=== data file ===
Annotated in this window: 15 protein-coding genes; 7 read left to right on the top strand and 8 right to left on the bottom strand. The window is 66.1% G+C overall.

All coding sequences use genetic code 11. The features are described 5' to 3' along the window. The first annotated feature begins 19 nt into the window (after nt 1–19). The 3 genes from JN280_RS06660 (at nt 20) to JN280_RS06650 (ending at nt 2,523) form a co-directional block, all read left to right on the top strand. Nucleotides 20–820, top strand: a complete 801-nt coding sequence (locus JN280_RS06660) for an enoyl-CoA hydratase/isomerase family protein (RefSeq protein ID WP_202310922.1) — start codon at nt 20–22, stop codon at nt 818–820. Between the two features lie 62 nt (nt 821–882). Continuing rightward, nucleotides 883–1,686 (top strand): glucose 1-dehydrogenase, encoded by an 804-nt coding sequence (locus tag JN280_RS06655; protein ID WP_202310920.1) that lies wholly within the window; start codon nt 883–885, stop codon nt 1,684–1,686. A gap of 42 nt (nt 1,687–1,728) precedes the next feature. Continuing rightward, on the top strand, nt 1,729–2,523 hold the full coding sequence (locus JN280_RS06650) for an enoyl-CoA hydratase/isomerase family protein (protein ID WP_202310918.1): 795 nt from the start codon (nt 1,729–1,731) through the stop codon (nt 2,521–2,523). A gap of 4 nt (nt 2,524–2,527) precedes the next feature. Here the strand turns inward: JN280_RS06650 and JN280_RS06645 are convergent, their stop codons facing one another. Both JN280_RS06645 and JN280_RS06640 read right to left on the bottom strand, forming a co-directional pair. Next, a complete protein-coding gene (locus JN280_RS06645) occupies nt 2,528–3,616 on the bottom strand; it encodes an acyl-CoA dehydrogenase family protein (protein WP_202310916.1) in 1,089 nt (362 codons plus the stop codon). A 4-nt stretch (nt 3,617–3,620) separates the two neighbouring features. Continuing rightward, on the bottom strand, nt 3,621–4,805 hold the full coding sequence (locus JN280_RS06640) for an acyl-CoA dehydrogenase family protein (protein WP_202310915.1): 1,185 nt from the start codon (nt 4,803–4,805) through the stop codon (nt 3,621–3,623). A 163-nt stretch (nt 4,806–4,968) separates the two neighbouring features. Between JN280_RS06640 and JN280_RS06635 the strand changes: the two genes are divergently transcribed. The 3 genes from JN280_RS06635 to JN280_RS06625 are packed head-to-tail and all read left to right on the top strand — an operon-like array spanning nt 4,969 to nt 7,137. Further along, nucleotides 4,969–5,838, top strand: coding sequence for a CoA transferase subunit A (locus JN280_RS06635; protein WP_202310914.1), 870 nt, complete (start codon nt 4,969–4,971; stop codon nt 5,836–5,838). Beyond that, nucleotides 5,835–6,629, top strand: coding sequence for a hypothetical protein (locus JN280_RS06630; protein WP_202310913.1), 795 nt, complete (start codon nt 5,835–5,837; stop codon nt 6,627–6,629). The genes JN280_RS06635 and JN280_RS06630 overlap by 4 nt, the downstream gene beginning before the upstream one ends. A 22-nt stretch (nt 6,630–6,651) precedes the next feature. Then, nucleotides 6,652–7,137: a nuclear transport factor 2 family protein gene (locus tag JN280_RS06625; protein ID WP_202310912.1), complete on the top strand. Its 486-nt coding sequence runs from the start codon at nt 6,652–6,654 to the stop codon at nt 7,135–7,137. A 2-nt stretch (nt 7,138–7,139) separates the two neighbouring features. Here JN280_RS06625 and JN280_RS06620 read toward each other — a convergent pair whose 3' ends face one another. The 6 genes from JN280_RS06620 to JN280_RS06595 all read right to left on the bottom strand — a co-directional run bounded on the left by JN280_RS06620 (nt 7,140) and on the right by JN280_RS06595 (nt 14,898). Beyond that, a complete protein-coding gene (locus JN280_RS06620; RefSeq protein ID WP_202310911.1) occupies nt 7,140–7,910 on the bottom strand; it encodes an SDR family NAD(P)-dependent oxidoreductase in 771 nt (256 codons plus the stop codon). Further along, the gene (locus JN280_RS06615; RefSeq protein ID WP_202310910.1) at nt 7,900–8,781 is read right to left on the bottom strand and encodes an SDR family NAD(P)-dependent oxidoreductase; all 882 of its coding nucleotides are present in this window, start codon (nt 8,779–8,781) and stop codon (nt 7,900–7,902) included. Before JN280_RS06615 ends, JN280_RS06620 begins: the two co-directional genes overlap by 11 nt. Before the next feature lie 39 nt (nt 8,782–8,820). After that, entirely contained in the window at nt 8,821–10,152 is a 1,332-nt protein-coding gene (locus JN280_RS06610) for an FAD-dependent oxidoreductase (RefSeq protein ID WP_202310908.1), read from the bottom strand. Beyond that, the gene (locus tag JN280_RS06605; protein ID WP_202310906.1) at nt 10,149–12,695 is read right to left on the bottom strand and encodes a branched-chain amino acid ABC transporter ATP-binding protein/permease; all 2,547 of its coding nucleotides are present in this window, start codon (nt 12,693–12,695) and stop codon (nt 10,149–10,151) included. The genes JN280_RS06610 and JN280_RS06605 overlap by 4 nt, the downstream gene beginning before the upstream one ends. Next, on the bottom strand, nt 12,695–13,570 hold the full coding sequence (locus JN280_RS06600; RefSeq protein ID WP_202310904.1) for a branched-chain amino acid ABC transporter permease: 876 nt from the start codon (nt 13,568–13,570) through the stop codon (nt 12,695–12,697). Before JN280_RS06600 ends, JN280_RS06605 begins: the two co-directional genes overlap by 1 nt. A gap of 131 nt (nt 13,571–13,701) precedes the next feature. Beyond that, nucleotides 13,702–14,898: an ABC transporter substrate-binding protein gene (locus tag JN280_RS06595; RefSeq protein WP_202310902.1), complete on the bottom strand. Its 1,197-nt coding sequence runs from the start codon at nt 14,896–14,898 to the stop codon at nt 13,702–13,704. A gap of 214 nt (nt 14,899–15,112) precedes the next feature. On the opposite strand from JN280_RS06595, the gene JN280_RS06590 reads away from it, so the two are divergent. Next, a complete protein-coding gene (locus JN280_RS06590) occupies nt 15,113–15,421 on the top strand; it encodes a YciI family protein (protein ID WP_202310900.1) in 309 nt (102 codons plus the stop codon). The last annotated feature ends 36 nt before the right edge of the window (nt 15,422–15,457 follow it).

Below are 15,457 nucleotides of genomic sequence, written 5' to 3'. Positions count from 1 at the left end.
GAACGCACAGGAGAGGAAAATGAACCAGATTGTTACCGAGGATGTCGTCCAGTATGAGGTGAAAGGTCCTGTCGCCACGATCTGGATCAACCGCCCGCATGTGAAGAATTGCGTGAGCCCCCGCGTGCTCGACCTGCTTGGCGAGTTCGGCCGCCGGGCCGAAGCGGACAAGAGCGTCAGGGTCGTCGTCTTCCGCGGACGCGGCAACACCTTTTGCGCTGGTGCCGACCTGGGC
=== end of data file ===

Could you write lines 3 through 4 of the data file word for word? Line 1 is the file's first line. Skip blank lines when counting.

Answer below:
Below are 15,457 nucleotides of genomic sequence, written 5' to 3'. Positions count from 1 at the left end.
GAACGCACAGGAGAGGAAAATGAACCAGATTGTTACCGAGGATGTCGTCCAGTATGAGGTGAAAGGTCCTGTCGCCACGATCTGGATCAACCGCCCGCATGTGAAGAATTGCGTGAGCCCCCGCGTGCTCGACCTGCTTGGCGAGTTCGGCCGCCGGGCCGAAGCGGACAAGAGCGTCAGGGTCGTCGTCTTCCGCGGACGCGGCAACACCTTTTGCGCTGGTGCCGACCTGGGC